First-aid training equips anyone to help people who are injured or physically ill. Which raises the question: Could mental-health first-aid training enable anyone to help people with panic attacks, suicidal thoughts or hallucinations?
“I have a lot of friends who struggle with depression and anxiety,” says Agata Jasinska, a nanny and part-time catechism teacher in Chicago. “If there’s any way we can help,” she says, “we should train ourselves.”
Ms. Jasinska was one of 14 people who paid $65 to attend a recent eight-hour class in Chicago offered by Mental Health First Aid, a fast-growing program that trains people to identify, understand and respond to others who are in emotional distress—whether on the job, in community spaces, on the streets, or at home.
Since its introduction in the U.S. a decade ago, Mental Health First Aid, or MHFA, has trained more than one million people across the country. Since 2014, the Substance Abuse and Mental Health Services Administration, part of the U.S. Department of Health and Human Services, has provided more than $15 million to state and local education agencies to implement MHFA programming.
“People understand that mental-health problems are common,” says Myra Rodriguez, who has conducted 30 MHFA courses in Chicago since becoming a certified instructor last year.
“Everyone has been touched by it, whether it’s your own experience or someone close to you,” she says. “There’s an appetite for knowledge and to have the skills to help someone in need.”
A debate on efficacy
The program’s impact on mental illness, however, is hard to measure. Bruno Anthony, a professor of child and adolescent psychology at the University of Colorado School of Medicine, published a study on MHFA earlier this year in the American Journal of Health Promotion. While participants showed an almost 30% increase in knowledge about mental-health issues and confidence in offering assistance, there’s scant data on how such interventions benefit the recipients, says Dr. Anthony. “The impact on those who are touched by MHFA trainees is still to be determined,” he says.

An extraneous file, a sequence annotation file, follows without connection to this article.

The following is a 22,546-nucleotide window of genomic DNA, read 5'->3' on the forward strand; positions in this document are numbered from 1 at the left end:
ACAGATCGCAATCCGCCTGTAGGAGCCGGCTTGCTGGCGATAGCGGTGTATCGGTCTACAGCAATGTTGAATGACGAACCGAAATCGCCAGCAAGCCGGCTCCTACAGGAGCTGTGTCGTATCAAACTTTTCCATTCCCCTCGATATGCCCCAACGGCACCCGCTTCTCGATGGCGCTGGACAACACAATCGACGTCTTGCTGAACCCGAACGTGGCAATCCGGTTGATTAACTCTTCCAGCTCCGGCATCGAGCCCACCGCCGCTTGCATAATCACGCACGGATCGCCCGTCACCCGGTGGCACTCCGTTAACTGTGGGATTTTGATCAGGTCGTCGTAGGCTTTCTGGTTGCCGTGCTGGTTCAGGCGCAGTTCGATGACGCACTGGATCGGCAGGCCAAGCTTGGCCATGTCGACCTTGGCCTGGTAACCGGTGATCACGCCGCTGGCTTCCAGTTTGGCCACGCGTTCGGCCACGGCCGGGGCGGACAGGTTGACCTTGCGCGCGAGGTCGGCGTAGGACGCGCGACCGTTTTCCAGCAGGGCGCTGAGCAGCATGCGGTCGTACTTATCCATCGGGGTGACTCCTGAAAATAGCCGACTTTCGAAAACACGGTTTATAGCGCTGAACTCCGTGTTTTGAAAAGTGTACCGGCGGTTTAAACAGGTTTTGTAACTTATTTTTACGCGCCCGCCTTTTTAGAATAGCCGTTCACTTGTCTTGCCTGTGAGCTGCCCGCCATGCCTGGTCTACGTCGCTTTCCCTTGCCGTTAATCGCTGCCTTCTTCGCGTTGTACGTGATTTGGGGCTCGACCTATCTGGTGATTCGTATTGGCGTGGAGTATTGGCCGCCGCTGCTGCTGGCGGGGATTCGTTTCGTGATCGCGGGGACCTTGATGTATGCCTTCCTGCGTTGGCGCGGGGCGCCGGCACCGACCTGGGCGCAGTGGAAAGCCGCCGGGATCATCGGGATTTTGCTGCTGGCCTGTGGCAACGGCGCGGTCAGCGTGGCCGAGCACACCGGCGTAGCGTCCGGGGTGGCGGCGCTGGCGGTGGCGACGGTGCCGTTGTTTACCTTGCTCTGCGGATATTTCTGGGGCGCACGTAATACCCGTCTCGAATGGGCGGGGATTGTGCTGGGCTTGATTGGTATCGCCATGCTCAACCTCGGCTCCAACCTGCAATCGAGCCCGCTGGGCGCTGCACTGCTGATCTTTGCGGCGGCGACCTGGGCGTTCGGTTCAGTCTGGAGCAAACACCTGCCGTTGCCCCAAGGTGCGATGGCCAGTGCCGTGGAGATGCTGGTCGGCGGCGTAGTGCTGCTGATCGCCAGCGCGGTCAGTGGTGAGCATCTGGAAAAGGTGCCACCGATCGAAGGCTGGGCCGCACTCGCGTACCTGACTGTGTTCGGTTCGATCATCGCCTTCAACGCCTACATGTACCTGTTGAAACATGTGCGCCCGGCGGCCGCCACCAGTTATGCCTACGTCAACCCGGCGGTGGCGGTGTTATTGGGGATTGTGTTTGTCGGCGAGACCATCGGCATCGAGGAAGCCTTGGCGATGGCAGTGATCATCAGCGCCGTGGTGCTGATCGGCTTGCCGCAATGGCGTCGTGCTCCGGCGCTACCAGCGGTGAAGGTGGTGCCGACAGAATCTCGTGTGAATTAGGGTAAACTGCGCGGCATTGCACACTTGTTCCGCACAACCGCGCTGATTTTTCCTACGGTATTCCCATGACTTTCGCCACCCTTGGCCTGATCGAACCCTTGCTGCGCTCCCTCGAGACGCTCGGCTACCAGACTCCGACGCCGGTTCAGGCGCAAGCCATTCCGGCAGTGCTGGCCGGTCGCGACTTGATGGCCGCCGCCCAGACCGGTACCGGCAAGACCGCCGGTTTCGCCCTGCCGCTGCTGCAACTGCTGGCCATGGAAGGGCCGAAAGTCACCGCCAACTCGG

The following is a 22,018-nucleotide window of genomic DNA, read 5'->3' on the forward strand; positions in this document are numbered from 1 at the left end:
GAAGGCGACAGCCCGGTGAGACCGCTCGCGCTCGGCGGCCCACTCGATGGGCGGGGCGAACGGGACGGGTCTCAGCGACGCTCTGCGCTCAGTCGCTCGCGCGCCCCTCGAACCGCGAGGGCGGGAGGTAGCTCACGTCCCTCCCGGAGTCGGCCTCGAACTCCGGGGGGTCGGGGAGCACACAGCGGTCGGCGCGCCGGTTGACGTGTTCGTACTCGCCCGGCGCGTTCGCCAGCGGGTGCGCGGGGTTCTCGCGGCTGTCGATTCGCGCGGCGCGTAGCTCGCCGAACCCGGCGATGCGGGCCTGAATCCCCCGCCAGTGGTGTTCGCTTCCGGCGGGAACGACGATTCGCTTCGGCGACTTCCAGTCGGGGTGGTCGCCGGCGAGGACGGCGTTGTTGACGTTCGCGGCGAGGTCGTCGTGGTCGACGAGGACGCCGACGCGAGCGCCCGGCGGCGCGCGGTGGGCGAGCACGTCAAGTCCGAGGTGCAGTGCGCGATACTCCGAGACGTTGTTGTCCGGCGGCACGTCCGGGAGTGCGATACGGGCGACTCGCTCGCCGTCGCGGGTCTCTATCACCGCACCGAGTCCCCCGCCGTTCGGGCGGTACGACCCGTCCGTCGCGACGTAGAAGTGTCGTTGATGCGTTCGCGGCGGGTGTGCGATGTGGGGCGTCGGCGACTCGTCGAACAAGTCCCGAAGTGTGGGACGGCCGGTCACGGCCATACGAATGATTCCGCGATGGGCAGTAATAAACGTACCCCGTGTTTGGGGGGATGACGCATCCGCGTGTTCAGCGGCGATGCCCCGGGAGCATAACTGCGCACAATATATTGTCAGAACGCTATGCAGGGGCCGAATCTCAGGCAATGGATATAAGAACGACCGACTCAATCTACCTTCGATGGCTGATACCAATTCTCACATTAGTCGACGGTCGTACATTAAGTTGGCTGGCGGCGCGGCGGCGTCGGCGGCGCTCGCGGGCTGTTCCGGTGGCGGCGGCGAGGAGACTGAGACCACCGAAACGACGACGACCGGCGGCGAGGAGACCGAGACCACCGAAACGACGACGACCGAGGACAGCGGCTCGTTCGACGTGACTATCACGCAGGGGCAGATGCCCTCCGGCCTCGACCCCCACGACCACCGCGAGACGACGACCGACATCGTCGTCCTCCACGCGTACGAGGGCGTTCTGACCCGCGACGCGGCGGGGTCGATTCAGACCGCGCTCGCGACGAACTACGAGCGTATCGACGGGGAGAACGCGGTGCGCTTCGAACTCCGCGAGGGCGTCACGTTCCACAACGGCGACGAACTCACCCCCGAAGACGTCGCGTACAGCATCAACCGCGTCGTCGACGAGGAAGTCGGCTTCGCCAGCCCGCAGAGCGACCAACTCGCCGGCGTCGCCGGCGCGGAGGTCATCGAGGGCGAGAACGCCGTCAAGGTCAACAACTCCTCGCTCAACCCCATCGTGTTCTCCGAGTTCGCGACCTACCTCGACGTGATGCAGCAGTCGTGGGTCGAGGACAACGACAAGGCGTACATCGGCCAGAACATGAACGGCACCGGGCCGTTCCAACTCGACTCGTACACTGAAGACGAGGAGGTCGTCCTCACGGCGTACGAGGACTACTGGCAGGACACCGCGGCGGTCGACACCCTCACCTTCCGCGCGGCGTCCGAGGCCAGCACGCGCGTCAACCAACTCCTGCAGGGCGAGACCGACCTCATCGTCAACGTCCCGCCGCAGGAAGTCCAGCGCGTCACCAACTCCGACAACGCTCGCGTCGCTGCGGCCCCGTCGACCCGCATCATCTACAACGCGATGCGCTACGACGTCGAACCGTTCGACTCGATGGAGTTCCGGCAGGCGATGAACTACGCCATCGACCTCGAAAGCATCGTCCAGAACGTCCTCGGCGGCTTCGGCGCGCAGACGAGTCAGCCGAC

Some critics say the program diverts attention and resources from efforts to help those with severe mental illness. The national priority, they say, should be removing barriers to care, such as a shortage of clinicians, insurance disparities, and laws that make it almost impossible to compel someone to get treatment
How to Help
Mental Health First Aid’s basic plan, known as Algee, as taught in its courses
Source: Mental Health First Aid USA
“Identifying mental illness is not the problem; getting services is,” says DJ Jaffe, who runs Mental Illness Policy Org, a nonprofit that provides policy analysis. As for the MHFA program, “there’s absolutely no evidence on how this affects the very people they’re trying to help,” he says.
Supporters of the program stress the value of educating the general population about mental-health disorders. “Making Americans aware that mental illnesses are exactly that—illnesses—and that people can and do recover should lead to better funding,” says Peter Earley, an activist who writes frequently about the mental-health system. “Just as knowledge about the AIDS epidemic prompted more research and treatment.”